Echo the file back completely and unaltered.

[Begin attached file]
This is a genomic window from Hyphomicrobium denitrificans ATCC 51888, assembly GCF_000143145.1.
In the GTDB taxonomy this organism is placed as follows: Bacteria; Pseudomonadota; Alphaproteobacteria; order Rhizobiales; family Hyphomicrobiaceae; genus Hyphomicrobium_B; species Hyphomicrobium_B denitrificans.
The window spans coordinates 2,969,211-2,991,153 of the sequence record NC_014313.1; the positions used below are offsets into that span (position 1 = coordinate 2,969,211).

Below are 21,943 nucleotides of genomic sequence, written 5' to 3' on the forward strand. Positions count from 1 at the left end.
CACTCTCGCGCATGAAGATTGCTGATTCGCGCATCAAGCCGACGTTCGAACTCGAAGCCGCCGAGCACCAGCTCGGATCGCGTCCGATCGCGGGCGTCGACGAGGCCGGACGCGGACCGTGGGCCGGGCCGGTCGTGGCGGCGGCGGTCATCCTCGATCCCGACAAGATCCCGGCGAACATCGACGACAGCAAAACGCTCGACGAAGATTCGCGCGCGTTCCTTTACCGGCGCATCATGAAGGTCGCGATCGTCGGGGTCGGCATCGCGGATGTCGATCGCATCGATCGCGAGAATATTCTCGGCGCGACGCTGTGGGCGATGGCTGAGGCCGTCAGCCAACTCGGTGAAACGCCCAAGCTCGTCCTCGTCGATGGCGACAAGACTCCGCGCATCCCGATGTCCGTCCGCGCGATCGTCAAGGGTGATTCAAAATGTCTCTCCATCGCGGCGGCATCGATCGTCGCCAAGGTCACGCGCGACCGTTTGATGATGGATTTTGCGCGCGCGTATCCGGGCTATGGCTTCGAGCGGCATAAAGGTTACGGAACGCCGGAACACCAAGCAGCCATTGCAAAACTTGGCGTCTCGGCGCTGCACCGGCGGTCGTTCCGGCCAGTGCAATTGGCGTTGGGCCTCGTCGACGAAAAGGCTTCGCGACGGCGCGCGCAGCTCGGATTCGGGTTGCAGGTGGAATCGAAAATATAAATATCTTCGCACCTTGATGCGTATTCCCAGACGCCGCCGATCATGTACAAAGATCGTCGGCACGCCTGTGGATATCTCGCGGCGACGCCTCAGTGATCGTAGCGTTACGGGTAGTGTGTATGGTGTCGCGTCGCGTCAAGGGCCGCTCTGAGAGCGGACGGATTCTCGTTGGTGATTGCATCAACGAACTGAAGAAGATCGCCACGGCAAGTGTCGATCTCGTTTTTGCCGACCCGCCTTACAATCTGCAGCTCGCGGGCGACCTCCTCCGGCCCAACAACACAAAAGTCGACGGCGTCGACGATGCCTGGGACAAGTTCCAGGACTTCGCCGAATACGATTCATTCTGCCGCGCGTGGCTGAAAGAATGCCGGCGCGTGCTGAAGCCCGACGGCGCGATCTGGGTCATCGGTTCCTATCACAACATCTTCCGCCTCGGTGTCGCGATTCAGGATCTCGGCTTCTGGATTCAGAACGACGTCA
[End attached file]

This is a genomic window from Hyphomicrobium denitrificans ATCC 51888, assembly GCF_000143145.1.
In the GTDB taxonomy this organism is placed as follows: Bacteria; Pseudomonadota; Alphaproteobacteria; order Rhizobiales; family Hyphomicrobiaceae; genus Hyphomicrobium_B; species Hyphomicrobium_B denitrificans.
The window spans coordinates 2,969,211-2,991,153 of the sequence record NC_014313.1; the positions used below are offsets into that span (position 1 = coordinate 2,969,211).

Below are 21,943 nucleotides of genomic sequence, written 5' to 3' on the forward strand. Positions count from 1 at the left end.
CACTCTCGCGCATGAAGATTGCTGATTCGCGCATCAAGCCGACGTTCGAACTCGAAGCCGCCGAGCACCAGCTCGGATCGCGTCCGATCGCGGGCGTCGACGAGGCCGGACGCGGACCGTGGGCCGGGCCGGTCGTGGCGGCGGCGGTCATCCTCGATCCCGACAAGATCCCGGCGAACATCGACGACAGCAAAACGCTCGACGAAGATTCGCGCGCGTTCCTTTACCGGCGCATCATGAAGGTCGCGATCGTCGGGGTCGGCATCGCGGATGTCGATCGCATCGATCGCGAGAATATTCTCGGCGCGACGCTGTGGGCGATGGCTGAGGCCGTCAGCCAACTCGGTGAAACGCCCAAGCTCGTCCTCGTCGATGGCGACAAGACTCCGCGCATCCCGATGTCCGTCCGCGCGATCGTCAAGGGTGATTCAAAATGTCTCTCCATCGCGGCGGCATCGATCGTCGCCAAGGTCACGCGCGACCGTTTGATGATGGATTTTGCGCGCGCGTATCCGGGCTATGGCTTCGAGCGGCATAAAGGTTACGGAACGCCGGAACACCAAGCAGCCATTGCAAAACTTGGCGTCTCGGCGCTGCACCGGCGGTCGTTCCGGCCAGTGCAATTGGCGTTGGGCCTCGTCGACGAAAAGGCTTCGCGACGGCGCGCGCAGCTCGGATTCGGGTTGCAGGTGGAATCGAAAATATAAATATCTTCGCACCTTGATGCGTATTCCCAGACGCCGCCGATCATGTACAAAGATCGTCGGCACGCCTGTGGATATCTCGCGGCGACGCCTCAGTGATCGTAGCGTTACGGGTAGTGTGTATGGTGTCGCGTCGCGTCAAGGGCCGCTCTGAGAGCGGACGGATTCTCGTTGGTGATTGCATCAACGAACTGAAGAAGATCGCCACGGCAAGTGTCGATCTCGTTTTTGCCGACCCGCCTTACAATCTGCAGCTCGCGGGCGACCTCCTCCGGCCCAACAACACAAAAGTCGACGGCGTCGACGATGCCTGGGACAAGTTCCAGGACTTCGCCGAATACGATTCATTCTGCCGCGCGTGGCTGAAAGAATGCCGGCGCGTGCTGAAGCCCGACGGCGCGATCTGGGTCATCGGTTCCTATCACAACATCTTCCGCCTCGGTGTCGCGATTCAGGATCTCGGCTTCTGGATTCAGAACGACGTCA